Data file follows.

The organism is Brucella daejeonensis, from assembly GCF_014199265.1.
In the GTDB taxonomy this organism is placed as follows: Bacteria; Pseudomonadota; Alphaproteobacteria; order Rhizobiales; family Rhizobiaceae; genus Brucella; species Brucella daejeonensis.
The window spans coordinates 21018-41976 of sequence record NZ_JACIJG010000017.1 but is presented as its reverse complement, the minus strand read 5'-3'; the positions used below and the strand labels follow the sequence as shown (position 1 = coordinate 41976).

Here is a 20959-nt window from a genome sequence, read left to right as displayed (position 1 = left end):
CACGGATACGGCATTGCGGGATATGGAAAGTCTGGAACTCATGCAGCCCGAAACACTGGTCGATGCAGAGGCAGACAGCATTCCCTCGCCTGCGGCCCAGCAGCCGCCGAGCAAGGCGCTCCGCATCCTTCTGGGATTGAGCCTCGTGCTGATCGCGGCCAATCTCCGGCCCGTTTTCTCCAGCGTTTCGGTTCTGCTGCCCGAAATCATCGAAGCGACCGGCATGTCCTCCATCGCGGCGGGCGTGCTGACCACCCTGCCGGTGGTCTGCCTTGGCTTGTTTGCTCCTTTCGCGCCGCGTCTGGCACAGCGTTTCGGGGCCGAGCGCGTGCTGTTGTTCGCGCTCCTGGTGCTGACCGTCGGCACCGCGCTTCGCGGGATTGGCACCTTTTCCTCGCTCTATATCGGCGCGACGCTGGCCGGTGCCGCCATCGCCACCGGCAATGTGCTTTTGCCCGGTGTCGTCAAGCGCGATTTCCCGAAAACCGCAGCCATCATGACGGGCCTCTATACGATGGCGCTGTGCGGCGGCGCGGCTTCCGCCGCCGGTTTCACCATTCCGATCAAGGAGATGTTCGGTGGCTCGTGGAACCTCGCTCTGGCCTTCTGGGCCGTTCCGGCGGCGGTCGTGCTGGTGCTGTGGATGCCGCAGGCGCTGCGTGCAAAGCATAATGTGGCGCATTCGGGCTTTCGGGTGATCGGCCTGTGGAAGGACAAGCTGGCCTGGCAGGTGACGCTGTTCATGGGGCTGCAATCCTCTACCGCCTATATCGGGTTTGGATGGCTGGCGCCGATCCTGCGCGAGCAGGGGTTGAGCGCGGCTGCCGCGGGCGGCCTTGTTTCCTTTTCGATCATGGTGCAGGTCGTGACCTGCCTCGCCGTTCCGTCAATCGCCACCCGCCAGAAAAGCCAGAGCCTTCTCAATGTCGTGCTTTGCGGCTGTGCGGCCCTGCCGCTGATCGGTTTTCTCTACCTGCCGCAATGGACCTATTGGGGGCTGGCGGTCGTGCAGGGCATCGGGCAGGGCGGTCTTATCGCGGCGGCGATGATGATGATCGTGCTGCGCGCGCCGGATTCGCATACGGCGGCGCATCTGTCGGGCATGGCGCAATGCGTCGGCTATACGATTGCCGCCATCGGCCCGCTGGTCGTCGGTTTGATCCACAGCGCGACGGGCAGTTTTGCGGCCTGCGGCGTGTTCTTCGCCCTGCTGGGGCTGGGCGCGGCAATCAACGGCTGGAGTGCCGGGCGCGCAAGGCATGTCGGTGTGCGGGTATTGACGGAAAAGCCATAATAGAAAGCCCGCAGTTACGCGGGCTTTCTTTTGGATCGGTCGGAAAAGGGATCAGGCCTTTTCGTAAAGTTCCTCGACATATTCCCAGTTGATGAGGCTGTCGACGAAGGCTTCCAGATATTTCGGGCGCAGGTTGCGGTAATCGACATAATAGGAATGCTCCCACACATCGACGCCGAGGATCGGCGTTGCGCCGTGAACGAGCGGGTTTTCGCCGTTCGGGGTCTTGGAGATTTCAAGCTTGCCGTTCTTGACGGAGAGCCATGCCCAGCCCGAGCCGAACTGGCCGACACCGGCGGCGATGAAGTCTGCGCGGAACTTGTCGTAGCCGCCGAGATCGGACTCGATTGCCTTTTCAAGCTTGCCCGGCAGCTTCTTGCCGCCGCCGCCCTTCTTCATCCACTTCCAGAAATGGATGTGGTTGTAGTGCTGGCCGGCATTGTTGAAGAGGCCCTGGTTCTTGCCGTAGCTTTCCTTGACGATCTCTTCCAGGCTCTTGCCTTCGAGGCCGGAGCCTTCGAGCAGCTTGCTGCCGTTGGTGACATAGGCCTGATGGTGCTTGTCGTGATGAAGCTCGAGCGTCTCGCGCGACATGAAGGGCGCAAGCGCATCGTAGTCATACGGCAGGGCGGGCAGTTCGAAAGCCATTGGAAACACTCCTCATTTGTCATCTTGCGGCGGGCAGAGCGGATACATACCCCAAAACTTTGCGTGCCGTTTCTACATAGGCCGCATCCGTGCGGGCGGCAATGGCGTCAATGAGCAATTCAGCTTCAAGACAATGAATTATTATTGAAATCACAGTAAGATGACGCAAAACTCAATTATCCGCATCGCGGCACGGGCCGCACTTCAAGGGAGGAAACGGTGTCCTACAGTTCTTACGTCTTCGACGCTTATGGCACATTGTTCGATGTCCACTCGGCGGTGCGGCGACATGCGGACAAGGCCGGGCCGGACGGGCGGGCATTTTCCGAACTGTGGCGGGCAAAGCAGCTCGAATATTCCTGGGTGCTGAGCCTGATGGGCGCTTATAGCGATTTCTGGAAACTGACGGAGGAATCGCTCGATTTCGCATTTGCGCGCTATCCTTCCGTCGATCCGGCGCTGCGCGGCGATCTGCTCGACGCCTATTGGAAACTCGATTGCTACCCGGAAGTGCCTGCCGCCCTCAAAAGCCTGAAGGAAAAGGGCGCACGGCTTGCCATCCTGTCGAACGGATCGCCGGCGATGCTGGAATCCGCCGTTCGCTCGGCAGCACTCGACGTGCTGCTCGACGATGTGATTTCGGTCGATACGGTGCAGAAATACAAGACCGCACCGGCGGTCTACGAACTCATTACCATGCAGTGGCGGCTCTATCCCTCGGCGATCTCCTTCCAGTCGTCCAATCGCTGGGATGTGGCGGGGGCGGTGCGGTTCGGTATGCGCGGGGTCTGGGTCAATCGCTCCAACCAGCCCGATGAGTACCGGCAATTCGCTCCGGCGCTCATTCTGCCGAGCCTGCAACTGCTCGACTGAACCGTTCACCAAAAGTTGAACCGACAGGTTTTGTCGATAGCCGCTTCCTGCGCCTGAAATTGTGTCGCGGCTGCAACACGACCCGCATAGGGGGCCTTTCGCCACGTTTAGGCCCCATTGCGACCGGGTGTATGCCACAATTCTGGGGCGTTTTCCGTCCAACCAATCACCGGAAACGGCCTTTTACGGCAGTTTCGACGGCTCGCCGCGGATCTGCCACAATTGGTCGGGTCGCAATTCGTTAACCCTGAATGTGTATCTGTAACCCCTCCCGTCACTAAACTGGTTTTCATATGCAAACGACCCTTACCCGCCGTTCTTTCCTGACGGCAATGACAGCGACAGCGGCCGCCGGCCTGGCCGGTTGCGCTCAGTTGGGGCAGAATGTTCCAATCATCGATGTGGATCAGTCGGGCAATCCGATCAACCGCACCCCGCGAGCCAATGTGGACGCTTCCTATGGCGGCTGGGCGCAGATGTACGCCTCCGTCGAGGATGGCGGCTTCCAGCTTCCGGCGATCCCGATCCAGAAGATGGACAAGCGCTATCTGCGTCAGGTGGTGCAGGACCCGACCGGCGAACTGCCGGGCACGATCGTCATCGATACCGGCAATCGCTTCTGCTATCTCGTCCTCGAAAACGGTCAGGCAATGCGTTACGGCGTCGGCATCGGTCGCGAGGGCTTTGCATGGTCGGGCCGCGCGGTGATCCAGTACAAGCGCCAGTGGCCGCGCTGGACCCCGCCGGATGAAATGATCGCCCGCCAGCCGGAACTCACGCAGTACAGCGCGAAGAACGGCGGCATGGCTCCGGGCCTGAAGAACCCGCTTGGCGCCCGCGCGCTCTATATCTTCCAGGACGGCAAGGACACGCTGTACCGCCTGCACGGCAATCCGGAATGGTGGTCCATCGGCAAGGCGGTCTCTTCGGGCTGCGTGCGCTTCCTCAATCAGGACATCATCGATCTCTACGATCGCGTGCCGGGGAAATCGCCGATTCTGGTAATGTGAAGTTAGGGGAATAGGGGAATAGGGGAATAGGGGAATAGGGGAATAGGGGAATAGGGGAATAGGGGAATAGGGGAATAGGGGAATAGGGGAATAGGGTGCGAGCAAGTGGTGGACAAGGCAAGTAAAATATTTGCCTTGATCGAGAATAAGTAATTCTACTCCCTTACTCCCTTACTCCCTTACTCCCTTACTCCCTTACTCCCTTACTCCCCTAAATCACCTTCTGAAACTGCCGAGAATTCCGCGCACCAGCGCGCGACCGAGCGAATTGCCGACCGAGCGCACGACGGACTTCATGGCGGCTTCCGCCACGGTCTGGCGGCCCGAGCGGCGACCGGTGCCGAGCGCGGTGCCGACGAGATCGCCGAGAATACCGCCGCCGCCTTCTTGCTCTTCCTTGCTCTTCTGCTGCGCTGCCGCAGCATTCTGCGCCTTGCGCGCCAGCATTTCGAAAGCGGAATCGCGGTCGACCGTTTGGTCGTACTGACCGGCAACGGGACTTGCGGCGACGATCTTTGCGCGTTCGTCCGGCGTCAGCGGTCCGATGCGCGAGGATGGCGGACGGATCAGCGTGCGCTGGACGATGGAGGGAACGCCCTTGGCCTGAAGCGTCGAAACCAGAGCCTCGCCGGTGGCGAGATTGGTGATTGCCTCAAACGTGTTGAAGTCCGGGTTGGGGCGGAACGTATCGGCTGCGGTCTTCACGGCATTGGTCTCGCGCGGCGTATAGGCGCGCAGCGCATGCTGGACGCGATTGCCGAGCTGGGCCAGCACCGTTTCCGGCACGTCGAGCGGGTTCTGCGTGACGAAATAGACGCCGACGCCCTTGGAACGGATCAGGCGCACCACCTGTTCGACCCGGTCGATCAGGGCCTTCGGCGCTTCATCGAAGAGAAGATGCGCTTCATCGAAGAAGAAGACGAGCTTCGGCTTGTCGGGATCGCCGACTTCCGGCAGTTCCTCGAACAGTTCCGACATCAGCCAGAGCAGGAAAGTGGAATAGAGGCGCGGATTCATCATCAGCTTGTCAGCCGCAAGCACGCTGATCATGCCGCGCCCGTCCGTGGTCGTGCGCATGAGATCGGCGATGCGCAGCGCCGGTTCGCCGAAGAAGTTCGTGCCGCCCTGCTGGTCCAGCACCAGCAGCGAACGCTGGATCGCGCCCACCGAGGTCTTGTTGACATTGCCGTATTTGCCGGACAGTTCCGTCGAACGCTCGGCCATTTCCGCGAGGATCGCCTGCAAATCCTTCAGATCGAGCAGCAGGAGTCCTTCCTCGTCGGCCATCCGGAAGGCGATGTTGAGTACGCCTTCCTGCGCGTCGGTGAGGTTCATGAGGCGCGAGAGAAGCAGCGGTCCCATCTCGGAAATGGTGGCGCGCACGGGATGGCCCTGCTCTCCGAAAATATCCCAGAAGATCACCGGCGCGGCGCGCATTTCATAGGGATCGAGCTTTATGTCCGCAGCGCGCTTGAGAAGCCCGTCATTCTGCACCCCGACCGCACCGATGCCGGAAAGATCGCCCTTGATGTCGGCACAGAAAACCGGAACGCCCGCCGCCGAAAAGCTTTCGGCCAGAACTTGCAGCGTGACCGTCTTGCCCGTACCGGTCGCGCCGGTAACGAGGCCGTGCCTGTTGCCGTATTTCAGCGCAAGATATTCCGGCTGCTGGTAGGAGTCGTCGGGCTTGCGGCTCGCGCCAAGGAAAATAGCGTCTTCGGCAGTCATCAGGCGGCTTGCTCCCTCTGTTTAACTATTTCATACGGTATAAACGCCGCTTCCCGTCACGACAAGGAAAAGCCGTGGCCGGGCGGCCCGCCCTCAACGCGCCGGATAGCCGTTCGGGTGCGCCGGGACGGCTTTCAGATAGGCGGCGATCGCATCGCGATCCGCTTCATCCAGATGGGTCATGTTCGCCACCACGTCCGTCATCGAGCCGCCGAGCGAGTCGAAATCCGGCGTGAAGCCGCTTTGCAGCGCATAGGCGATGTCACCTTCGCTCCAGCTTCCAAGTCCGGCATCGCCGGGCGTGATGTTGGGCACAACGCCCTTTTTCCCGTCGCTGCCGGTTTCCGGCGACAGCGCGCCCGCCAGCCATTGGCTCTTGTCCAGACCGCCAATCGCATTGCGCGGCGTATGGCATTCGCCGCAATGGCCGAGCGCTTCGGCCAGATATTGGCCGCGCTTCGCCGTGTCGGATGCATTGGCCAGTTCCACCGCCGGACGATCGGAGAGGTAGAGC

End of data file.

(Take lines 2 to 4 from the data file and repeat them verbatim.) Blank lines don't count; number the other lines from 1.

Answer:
In the GTDB taxonomy this organism is placed as follows: Bacteria; Pseudomonadota; Alphaproteobacteria; order Rhizobiales; family Rhizobiaceae; genus Brucella; species Brucella daejeonensis.
The window spans coordinates 21018-41976 of sequence record NZ_JACIJG010000017.1 but is presented as its reverse complement, the minus strand read 5'-3'; the positions used below and the strand labels follow the sequence as shown (position 1 = coordinate 41976).

Here is a 20959-nt window from a genome sequence, read left to right as displayed (position 1 = left end):